Thursday, 29 January 2015

Mount Elbrus.West summit 18,510ft and East summit 18,442.

The Caucasus at dawn as seen from Station 1. Most days you wouldn't know they were there.

Looking north at dawn from Station 1. Many Marsh, Montagu's and Pallid Harriers would already be moving south.

Looking east towards Station 2

The white blobs are houses.

A curtain of rain just offshore.

It isn't just the migration that is extreme at Batumi, the weather can also be. Hot sunny days can quickly deteriorate into mega thunderstorms, rain and wind.

Dries and David experiencing heaven. 

Slowly clearing

Back to normality and the counting resumes.

This was the mother of all storms as seen from Station 1 on 29 September. Heavy rain stopped at breakfast time so we headed up the hill to the shelter that is like sheltering inside a cheese grater. Marsh Harriers were already battling against the increasingly strong southerly wind, one juvenile giving up and going back north with the wind. Highlight before the storm truly arrived was a Short-eared Owl emerging from low cloud right in front of our faces. I went back up to the hill at lunchtime during a very brief dry spell and was greeted by Quail, Sibe Stonechats,10 Wheatear and masses of willow/chiffs and Redstarts dropping out of the sky around me. A male Pallid Harrier skimmed the ground 5m away not knowing that I was standing there before continuing south. Alan Dalton joined me on the hill and we counted 1300+ BK and Steppe Buzzards moving south in between the torrential squalls. Even during extreme weather like this migration never stops for some species.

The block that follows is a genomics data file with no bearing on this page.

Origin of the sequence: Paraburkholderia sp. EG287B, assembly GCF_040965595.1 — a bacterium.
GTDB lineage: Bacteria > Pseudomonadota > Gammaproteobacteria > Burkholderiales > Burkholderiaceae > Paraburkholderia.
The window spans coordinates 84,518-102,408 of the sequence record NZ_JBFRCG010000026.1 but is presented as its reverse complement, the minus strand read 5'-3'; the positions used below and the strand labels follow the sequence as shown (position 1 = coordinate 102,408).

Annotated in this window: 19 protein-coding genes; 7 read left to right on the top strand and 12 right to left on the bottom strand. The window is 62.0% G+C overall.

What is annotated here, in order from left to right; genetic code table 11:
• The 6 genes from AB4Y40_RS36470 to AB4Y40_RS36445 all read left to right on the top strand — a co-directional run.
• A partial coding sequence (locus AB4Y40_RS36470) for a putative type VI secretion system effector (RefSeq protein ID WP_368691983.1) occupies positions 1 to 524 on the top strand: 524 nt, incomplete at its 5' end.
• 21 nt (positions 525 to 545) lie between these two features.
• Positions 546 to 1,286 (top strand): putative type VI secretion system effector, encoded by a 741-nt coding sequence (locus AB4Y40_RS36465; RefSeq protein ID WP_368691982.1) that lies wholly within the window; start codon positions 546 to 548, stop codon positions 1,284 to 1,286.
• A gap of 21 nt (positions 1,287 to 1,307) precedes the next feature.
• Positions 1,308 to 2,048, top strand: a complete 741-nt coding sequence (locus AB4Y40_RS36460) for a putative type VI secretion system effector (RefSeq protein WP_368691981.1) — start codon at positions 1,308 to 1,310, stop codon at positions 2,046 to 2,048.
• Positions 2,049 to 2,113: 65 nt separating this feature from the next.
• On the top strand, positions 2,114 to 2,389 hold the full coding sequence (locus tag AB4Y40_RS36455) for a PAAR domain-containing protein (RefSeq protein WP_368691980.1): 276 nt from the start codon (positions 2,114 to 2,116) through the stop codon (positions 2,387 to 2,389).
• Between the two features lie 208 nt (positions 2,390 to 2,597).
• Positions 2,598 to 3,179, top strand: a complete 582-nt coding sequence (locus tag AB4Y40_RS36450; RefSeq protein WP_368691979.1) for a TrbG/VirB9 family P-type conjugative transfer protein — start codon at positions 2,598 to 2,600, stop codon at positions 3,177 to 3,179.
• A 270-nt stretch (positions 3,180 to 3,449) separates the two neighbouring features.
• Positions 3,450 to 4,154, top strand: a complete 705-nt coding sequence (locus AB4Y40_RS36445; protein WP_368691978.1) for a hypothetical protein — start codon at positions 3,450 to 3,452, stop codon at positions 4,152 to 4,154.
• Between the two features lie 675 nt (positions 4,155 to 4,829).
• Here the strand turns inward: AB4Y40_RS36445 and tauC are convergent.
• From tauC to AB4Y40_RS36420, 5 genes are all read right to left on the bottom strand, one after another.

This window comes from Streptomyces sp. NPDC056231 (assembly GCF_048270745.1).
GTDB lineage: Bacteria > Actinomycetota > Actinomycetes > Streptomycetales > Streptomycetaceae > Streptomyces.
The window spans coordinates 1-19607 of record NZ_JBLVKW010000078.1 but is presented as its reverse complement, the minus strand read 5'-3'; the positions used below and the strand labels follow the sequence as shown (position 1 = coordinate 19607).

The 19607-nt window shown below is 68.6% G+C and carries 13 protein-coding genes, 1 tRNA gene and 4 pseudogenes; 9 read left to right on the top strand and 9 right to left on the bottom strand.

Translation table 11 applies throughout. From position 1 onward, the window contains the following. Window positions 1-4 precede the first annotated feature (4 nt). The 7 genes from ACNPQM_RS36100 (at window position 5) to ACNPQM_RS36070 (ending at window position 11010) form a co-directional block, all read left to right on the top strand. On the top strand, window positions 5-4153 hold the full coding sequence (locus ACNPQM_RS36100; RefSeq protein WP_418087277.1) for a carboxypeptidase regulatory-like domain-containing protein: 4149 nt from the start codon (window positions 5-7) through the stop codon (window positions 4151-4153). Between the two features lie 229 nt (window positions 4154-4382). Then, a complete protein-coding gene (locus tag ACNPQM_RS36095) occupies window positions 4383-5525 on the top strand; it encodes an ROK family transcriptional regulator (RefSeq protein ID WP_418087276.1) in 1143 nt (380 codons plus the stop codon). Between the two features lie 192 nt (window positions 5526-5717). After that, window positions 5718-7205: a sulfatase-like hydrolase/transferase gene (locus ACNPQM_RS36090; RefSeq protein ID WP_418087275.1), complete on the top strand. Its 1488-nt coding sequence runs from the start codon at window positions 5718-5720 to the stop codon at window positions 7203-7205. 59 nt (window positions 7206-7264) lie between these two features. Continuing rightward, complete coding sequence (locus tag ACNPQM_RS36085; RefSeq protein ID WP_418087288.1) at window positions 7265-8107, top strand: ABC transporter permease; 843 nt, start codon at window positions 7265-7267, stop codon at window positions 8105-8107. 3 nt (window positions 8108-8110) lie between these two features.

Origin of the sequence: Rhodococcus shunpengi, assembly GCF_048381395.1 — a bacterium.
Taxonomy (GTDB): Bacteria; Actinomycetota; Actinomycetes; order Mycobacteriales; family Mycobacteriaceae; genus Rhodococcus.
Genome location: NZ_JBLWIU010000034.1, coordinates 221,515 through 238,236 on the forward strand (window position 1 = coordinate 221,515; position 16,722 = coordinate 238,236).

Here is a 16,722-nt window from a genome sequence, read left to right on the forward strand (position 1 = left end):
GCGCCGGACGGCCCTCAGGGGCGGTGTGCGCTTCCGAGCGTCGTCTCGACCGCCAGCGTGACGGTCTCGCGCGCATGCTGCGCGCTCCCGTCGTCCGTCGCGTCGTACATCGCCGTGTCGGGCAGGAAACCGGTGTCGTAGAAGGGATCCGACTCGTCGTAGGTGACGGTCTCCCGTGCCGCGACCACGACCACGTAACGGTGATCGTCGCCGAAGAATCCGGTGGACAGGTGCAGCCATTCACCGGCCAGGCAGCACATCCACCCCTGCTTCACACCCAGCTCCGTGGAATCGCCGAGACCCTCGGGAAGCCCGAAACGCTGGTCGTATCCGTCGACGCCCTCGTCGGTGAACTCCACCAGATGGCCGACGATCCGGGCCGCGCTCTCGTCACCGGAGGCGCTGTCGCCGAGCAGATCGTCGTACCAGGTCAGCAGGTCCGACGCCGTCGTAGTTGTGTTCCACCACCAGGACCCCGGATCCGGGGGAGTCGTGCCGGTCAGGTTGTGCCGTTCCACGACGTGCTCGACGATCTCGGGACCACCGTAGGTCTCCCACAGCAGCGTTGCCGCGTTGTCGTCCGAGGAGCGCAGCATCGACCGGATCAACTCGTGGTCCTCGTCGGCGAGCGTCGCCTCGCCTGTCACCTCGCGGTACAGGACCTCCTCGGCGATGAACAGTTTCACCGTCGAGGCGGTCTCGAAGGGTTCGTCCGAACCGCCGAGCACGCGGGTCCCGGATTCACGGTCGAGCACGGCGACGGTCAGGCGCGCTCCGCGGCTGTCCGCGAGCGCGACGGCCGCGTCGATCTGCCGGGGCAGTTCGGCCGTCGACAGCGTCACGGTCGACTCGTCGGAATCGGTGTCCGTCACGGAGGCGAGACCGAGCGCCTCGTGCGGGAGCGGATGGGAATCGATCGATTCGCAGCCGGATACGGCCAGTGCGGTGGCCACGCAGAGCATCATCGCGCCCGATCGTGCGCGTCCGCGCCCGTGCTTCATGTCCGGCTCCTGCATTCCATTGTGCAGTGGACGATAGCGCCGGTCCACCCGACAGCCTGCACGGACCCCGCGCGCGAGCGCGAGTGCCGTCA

After the storm.

Little Ginger with a temporary transect line

Huge Hawkmoth caterpillars (Convolvulus?) were regularly found at Station 2. We even considered eating them some days after seeing what was in our pack lunches.

Praying Mantis